I like the story of the two owners on the Mignonette website:
Following the adage that the pen is mightier than the sword, Ryan Roman cuts all of his steaks with a pen.  A Miami native, Roman began writing about food and restaurants in 2009, with the launch of his blog, Miami’s Restaurant Power Rankings.  Roman also contributes as a columnist for Edible South Florida.  When he is not writing about food, he is a practicing attorney with the law firm Akerman LLP.
Roman first met chef Daniel Serfer after becoming a regular at Blue Collar, but perhaps the more compelling story is when the two didn’t meet.  Unbeknownst to Roman, Serfer would read Roman’s blog while laboring away in a kitchen in New York City, during a short absence from the Miami culinary scene.  Operating under the misimpression that the namesake “power rankings” on the blog were the result of some scientific algorithm, as opposed to one person’s arbitrary opinion, Serfer dreamed of opening his own restaurant back in Miami and achieving a spot on the rankings.  When Blue Collar opened, Serfer invited Roman to a media preview, having pushed his public relations company to free up one extra seat.  The stars were aligned for the two to meet and for their friendship to begin.
Roman declined the invitation.  Unaware of the backstory that Serfer had created in his head, and generally preferring to avoid what he perceived as freebie meals, Roman saw the invitation as just another piece of PR material for the circular filing cabinet.
But unlike Sharknado, this story has a happy ending.  Roman discovered Blue Collar in due time, falling for its emphasis on comfort food, its homey vibe, and its friendly staff.
After developing a friendship during which time Roman served as best man at Serfer’s wedding and godfather to Serfer’s firstborn child (who is affectionately referred to as Steak), and during which time Roman’s fear of commitment made it impossible for him to return such favors to Serfer, the two conspired to open Mignonette.

Thursday, October 16, 2014

Anthony Bosch pleads guilty

Here's the AP:

The former owner of a South Florida anti-aging clinic pleaded guilty Thursday to charges of illegally providing performance-enhancing drugs to athletes including high-profile Major League Baseball players, most notably New York Yankees star Alex Rodriguez.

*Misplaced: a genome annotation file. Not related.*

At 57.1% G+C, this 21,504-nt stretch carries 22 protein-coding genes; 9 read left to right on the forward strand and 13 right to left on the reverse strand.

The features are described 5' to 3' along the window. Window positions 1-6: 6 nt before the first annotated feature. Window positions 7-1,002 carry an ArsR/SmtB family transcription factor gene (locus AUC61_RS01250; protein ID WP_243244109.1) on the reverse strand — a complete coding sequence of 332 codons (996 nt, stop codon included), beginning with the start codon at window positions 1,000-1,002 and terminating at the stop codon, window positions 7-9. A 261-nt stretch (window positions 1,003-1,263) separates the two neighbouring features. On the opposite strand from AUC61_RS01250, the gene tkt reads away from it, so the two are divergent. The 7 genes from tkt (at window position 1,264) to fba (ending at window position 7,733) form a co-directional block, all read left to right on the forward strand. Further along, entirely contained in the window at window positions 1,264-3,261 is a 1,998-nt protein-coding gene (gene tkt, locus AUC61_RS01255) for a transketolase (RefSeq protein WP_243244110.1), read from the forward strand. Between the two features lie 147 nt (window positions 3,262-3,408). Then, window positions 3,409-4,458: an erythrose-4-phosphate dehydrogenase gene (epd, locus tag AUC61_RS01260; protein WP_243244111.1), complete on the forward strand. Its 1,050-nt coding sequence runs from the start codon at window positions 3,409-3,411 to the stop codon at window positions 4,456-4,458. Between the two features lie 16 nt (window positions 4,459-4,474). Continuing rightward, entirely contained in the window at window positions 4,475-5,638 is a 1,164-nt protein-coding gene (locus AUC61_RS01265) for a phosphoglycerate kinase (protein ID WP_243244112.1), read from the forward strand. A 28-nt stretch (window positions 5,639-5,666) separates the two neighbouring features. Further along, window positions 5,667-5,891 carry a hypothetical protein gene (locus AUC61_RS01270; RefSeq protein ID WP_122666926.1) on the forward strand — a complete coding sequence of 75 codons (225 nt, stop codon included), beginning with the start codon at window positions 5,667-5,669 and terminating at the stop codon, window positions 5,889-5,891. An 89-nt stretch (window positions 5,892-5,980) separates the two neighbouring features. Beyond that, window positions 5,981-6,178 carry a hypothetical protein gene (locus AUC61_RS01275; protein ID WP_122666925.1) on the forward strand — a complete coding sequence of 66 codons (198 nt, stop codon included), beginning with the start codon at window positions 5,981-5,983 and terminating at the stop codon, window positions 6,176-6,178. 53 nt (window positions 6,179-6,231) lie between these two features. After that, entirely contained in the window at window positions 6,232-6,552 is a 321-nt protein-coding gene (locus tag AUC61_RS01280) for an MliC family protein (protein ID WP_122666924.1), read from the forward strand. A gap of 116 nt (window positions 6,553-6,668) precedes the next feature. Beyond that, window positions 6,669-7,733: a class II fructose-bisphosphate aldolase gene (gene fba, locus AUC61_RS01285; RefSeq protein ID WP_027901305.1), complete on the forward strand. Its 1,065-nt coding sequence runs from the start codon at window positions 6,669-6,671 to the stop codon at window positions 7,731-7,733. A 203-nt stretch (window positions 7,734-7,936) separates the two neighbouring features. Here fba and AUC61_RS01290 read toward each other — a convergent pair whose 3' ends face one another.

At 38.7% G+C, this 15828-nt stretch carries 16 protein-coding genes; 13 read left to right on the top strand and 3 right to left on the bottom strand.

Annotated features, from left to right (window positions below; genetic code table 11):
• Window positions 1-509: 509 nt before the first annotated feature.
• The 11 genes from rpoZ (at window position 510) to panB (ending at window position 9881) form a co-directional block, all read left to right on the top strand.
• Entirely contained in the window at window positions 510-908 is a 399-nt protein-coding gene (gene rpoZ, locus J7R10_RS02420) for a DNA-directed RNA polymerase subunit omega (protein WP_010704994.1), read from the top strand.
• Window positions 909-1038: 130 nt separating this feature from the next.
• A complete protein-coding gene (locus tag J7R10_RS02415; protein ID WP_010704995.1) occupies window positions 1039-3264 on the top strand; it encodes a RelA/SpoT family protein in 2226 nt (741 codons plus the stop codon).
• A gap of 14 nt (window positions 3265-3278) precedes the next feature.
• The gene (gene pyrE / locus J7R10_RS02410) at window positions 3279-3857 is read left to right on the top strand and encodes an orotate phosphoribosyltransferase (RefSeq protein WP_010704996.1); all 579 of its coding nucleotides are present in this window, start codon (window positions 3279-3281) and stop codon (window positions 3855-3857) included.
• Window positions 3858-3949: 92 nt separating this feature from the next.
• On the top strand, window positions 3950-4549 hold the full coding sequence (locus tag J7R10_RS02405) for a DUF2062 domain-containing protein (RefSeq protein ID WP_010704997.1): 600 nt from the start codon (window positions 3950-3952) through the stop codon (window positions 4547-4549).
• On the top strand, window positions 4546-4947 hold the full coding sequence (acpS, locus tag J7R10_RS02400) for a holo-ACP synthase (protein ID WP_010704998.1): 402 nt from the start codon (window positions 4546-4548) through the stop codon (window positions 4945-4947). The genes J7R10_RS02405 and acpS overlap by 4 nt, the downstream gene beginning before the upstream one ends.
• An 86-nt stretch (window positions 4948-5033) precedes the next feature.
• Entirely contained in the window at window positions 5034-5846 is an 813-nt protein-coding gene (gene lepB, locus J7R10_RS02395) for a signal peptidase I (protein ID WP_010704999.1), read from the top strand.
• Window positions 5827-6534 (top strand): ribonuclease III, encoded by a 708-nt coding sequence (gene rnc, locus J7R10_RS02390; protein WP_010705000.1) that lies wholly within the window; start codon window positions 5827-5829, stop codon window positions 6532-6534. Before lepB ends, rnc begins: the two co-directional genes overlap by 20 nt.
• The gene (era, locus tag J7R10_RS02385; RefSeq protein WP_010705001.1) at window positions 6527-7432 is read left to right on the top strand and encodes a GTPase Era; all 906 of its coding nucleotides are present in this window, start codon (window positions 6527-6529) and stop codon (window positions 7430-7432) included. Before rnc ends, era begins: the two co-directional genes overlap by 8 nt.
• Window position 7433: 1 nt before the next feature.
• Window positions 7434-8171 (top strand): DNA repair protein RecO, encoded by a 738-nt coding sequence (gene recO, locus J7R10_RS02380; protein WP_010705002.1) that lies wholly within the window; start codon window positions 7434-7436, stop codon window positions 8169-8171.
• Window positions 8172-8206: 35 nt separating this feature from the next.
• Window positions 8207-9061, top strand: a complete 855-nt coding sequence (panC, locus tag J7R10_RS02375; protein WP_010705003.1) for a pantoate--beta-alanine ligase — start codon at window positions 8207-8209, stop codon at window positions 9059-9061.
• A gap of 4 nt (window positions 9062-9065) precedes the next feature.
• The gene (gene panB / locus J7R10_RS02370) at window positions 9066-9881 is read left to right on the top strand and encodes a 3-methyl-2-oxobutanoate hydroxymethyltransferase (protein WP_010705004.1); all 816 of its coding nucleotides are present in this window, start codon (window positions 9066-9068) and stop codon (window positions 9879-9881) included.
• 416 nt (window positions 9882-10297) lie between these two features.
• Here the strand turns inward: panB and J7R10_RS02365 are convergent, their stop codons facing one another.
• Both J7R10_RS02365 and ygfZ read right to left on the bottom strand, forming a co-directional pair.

Anthony Bosch, former owner of the Biogenesis of America clinic in Coral Gables, pleaded guilty to conspiracy to distribute testosterone before U.S. District Judge Darrin P. Gayles. Bosch, who called himself "Dr. T," faces a maximum 10-year prison sentence but is likely to get far less because of cooperation with prosecutors and with MLB's investigation into player drug use.
Defense attorney Guy Lewis said Bosch, 51, provided key information to MLB investigators that led to suspensions of 14 players, including the record season-long suspension handed to Rodriguez for this past year. Bosch also met numerous times with federal prosecutors and U.S. Drug Enforcement Administration agents, Lewis said.
"He was faithful in terms of appearing each and every time he was requested to," Lewis said. "Each and every time he appeared, answered questions and was available."
...In a plea agreement, Bosch admitted to providing testosterone to baseball players, from professionals to high school athletes. Six other people are charged in the case, and Bosch has agreed to testify against them if they go to trial.

He was also reinstated on bond:
Earlier this month, Gayles revoked Bosch's $100,000 bail because he twice tested positive after his August arrest for cocaine use and had missed appointments at drug treatment programs. On Thursday, Gayles agreed to release Bosch on bail with several new conditions, including a requirement that Bosch attended a 24-hour inpatient drug treatment program.Prosecutors did not object, and Lewis said Bosch needs the treatment badly.
"You have before you an individual who does need counseling. We recognize that. He's begging for it," Lewis said.
When Bosch is not in the treatment program, he will remain on house arrest with electronic monitoring, Gayles said. Sentencing for Bosch is set for Dec. 18.